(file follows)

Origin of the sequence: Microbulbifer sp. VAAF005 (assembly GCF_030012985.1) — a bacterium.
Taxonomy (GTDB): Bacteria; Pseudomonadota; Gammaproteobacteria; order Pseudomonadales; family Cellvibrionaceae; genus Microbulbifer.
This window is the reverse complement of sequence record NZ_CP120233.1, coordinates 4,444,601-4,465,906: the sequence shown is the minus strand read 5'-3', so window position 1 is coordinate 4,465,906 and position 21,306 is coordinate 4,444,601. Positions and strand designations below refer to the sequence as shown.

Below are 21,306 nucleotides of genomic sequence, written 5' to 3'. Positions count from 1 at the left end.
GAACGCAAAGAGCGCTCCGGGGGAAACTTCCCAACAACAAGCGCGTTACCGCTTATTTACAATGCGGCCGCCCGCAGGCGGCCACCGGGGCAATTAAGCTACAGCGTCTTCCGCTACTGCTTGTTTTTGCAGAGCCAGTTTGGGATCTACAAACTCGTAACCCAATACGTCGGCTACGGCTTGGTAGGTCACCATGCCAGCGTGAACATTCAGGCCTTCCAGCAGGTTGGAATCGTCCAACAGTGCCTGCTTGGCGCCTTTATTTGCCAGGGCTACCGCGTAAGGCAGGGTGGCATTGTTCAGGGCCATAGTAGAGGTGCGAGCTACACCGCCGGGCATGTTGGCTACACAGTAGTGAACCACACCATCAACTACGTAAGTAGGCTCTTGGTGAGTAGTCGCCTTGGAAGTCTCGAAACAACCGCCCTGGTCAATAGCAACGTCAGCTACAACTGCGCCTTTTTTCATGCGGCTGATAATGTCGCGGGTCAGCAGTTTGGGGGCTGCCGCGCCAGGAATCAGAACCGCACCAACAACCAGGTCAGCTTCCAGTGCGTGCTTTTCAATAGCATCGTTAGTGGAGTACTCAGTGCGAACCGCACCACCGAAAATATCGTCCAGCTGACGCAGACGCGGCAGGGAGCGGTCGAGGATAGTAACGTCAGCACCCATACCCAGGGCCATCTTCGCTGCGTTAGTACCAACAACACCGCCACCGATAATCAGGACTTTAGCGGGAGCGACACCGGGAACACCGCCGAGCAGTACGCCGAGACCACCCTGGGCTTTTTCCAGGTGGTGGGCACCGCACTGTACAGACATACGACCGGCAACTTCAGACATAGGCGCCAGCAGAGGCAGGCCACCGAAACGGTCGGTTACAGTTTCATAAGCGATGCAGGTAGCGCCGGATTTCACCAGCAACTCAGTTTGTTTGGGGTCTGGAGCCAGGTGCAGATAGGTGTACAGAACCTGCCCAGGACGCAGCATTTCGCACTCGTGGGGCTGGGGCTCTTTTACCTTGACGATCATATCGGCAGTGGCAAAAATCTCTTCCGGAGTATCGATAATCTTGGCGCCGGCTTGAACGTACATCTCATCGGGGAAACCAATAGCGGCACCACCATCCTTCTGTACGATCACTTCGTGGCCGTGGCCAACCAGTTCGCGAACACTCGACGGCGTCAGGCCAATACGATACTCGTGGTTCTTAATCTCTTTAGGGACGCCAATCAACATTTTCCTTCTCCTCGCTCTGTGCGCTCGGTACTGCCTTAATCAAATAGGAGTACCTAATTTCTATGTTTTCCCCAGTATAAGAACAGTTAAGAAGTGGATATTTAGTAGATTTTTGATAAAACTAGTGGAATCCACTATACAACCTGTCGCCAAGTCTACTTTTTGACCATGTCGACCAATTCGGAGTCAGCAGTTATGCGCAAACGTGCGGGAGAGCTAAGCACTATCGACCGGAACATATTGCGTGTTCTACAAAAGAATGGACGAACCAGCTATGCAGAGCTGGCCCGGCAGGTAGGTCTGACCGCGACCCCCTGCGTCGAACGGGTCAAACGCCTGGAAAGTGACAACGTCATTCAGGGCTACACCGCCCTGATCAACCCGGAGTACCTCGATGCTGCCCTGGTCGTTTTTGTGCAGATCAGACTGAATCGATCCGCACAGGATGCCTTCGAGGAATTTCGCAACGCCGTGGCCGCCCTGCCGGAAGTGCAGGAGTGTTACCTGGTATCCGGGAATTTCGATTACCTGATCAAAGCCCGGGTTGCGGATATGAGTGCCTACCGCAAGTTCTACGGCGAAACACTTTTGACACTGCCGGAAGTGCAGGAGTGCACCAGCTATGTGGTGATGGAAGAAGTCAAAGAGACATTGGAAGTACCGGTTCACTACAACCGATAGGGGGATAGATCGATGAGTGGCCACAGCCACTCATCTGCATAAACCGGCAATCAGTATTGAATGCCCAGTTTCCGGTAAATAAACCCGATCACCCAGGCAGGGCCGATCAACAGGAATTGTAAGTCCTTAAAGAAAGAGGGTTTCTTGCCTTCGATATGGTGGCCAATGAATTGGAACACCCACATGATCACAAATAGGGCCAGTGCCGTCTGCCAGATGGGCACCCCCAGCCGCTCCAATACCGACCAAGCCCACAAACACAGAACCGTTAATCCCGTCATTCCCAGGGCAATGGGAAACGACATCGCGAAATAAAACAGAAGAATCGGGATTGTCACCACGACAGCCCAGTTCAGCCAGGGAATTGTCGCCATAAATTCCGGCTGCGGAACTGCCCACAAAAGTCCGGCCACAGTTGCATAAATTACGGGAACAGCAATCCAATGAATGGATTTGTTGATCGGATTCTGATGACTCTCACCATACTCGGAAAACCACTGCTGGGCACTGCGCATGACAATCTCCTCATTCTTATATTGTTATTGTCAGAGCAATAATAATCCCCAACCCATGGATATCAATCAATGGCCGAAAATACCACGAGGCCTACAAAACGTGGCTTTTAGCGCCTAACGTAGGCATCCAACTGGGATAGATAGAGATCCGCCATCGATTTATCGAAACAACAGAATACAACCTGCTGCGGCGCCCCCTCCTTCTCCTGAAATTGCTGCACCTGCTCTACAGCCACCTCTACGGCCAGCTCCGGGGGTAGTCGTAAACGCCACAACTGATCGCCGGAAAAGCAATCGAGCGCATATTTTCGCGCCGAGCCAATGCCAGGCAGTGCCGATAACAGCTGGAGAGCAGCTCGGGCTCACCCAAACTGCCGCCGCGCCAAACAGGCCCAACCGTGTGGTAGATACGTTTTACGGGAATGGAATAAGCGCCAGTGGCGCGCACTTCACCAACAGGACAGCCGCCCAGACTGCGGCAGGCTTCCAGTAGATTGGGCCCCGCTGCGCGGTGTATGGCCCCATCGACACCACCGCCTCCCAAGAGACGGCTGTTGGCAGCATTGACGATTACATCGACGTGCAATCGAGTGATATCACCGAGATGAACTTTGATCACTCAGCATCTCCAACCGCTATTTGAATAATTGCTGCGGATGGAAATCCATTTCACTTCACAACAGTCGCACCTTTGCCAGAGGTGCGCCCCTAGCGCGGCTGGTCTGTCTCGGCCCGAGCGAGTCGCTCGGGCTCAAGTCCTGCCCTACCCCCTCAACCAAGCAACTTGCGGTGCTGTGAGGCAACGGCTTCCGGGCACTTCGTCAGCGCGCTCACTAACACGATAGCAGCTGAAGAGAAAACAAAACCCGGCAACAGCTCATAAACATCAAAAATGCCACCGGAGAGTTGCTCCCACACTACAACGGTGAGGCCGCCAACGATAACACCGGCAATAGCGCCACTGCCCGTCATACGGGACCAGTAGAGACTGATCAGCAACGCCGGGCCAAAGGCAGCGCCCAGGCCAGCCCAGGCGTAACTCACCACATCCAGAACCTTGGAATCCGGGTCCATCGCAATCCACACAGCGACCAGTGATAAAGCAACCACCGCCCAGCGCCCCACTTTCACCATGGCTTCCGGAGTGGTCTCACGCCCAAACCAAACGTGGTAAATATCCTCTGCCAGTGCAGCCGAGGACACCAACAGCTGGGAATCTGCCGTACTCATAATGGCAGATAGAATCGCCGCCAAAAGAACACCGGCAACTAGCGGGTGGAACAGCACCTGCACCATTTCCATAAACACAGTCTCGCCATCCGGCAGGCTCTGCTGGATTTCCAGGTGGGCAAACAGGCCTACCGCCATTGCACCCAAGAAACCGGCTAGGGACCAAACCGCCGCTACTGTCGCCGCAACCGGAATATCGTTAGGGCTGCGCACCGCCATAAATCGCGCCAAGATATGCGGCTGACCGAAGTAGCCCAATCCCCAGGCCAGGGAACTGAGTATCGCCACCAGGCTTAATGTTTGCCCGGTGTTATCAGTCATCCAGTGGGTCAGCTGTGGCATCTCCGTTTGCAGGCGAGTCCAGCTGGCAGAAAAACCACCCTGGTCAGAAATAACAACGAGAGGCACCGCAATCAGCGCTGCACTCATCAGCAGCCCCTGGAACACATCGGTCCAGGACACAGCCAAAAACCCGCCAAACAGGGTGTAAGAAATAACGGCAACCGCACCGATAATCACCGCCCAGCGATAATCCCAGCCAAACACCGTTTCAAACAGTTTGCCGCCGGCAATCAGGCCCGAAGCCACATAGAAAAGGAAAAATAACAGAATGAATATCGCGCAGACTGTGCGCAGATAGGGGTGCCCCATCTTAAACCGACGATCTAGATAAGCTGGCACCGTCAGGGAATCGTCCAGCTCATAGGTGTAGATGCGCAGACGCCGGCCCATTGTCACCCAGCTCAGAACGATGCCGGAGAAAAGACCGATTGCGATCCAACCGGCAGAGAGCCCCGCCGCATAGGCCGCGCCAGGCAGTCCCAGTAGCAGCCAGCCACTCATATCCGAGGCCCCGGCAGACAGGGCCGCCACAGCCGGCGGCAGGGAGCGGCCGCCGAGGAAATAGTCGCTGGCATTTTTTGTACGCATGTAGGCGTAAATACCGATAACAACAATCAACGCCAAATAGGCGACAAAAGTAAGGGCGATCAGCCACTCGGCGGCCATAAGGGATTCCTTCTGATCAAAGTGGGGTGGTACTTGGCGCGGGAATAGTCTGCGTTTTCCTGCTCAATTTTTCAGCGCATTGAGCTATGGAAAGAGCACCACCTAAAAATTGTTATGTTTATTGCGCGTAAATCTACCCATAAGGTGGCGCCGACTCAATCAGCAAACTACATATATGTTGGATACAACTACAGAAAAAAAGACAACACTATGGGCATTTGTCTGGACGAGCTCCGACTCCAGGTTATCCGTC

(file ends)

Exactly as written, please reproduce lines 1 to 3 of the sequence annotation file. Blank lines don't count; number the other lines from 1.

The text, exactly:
Origin of the sequence: Microbulbifer sp. VAAF005 (assembly GCF_030012985.1) — a bacterium.
Taxonomy (GTDB): Bacteria; Pseudomonadota; Gammaproteobacteria; order Pseudomonadales; family Cellvibrionaceae; genus Microbulbifer.
This window is the reverse complement of sequence record NZ_CP120233.1, coordinates 4,444,601-4,465,906: the sequence shown is the minus strand read 5'-3', so window position 1 is coordinate 4,465,906 and position 21,306 is coordinate 4,444,601. Positions and strand designations below refer to the sequence as shown.